IE 11 is not supported. For an optimal experience visit our site on another browser.

Hackers Take Aim at FOP, Nation's Largest Police Union

The Fraternal Order of Police says a hack of its computer systems led to bargaining contracts and possibly other data being dumped online.
Get more newsLiveonNBC News Now

The Fraternal Order of Police, the nation’s largest police union, says a breach of its computer systems by unidentified hackers that led to bargaining contracts and possibly other data being dumped online apparently originated overseas.

"Our professional computer experts have identified how the hackers made access but that information cannot be distributed at this time for obvious reasons. Suffice it to say that the level of sophistication was very high," FOP National President Chuck Canterbury said Thursday in a Facebook post.

Several files from the FOP were dumped online on Thursday. A post announcing the dump said there was a much larger trove of hacked data containing "classified or sensitive" FOP material that had not yet been made public.

The poster, a U.K. citizen who goes by Cthulhu (which happens to be the name of a mysterious cosmic entity created by horror-fiction author H. P. Lovecraft), said he acquired the data from a source who wished to remain anonymous.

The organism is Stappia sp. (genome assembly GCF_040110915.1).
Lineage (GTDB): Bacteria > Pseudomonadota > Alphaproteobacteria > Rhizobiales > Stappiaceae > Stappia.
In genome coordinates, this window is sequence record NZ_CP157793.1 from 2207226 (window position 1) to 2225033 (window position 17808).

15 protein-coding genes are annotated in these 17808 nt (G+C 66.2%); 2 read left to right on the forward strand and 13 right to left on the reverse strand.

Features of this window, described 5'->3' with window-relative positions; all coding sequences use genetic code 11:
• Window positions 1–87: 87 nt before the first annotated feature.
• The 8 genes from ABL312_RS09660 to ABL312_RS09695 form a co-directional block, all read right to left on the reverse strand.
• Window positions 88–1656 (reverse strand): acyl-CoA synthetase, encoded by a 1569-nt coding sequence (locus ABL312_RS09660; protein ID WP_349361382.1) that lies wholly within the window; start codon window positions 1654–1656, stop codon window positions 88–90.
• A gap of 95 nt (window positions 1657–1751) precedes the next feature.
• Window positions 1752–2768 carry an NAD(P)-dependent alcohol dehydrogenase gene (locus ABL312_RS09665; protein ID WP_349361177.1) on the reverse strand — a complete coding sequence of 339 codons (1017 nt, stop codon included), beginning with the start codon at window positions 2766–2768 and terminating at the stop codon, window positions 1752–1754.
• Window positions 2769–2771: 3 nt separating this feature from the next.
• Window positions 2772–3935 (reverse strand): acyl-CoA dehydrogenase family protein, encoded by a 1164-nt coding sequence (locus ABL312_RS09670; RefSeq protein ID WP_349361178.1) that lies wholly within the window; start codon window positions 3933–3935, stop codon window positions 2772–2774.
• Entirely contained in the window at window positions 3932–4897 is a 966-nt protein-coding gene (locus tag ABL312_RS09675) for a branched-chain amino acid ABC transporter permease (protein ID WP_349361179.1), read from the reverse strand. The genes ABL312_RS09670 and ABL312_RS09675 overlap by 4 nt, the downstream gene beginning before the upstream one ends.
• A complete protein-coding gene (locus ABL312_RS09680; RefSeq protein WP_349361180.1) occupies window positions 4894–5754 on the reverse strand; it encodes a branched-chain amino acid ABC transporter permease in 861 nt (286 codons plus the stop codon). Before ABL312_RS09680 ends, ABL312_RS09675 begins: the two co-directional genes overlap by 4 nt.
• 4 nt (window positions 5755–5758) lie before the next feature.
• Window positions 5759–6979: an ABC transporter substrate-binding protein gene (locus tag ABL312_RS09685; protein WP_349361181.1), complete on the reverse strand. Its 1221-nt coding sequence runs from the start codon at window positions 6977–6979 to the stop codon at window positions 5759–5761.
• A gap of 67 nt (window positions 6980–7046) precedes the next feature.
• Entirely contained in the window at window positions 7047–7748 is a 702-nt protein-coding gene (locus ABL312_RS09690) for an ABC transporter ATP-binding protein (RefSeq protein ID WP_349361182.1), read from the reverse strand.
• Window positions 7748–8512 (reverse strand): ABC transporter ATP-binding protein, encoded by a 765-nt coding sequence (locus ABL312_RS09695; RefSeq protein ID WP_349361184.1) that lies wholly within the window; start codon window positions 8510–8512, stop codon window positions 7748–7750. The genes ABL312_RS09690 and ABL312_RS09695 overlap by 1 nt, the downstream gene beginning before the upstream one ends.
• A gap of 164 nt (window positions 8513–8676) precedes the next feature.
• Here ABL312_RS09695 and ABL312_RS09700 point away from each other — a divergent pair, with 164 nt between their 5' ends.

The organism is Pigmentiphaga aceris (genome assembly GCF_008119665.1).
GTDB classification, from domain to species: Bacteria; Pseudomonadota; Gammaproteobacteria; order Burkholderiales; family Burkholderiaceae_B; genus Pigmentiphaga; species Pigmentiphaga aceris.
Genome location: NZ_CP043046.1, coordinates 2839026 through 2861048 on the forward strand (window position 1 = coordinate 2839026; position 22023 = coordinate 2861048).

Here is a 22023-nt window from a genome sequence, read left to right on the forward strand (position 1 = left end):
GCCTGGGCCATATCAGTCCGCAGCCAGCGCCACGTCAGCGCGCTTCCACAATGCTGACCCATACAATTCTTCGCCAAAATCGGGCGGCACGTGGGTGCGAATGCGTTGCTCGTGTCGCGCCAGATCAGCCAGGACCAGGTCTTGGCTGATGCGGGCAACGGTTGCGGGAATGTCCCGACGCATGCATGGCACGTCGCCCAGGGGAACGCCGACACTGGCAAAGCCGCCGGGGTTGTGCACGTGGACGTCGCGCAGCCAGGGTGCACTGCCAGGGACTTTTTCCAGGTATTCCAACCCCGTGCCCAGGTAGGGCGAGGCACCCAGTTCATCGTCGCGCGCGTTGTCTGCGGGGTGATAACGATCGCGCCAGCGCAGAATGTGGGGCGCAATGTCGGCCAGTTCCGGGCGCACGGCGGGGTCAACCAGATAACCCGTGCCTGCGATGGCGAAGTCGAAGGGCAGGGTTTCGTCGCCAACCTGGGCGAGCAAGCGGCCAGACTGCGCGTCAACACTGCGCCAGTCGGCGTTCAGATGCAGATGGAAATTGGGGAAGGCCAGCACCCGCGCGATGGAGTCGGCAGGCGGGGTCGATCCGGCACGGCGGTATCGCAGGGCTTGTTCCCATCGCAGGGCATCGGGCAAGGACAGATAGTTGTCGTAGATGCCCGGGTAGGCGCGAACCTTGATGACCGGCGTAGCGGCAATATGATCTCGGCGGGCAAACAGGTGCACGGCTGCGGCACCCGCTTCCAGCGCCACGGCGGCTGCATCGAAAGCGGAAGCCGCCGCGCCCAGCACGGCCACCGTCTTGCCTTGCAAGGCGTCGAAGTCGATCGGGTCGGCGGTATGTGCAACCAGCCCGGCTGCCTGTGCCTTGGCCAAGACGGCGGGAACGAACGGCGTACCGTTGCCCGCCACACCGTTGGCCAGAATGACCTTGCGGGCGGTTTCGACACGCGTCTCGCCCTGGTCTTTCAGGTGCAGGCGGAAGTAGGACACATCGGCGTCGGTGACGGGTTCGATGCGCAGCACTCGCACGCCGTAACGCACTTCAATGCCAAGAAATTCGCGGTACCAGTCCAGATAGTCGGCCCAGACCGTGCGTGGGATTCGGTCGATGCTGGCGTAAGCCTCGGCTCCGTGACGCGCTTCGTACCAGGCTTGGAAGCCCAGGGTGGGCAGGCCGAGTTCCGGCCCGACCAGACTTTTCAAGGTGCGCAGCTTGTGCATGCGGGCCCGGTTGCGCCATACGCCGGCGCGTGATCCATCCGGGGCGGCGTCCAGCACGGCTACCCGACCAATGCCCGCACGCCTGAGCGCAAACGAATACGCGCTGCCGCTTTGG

"I was told it should be released on the grounds the information is within the scope of public interest, in light of an ever increasing divide between the police groups and the citizens of the U.S.," Cthulhu wrote.

Related: Intelligence Chief James Clapper's Online Personal Accounts Hacked

The Fraternal Order of Police, a labor organization of sworn law enforcement officers, says it represents more than 325,000 members in 2,100 local chapters, or lodges, across the U.S.

Canterbury said the data posted to date “is merely bargaining contracts that we have collected and inputed into our data system and those are all available on the open web." He added, however, that the hackers breached "all of our records and therefore we have shut down access to our entire site."

The FOP website remained offline on Friday.

The national FOP did not immediately return a call from NBC News seeking additional details of the hack.

Canterbury told TechWorm that hackers did not access any sensitive personal or financial information of FOP members.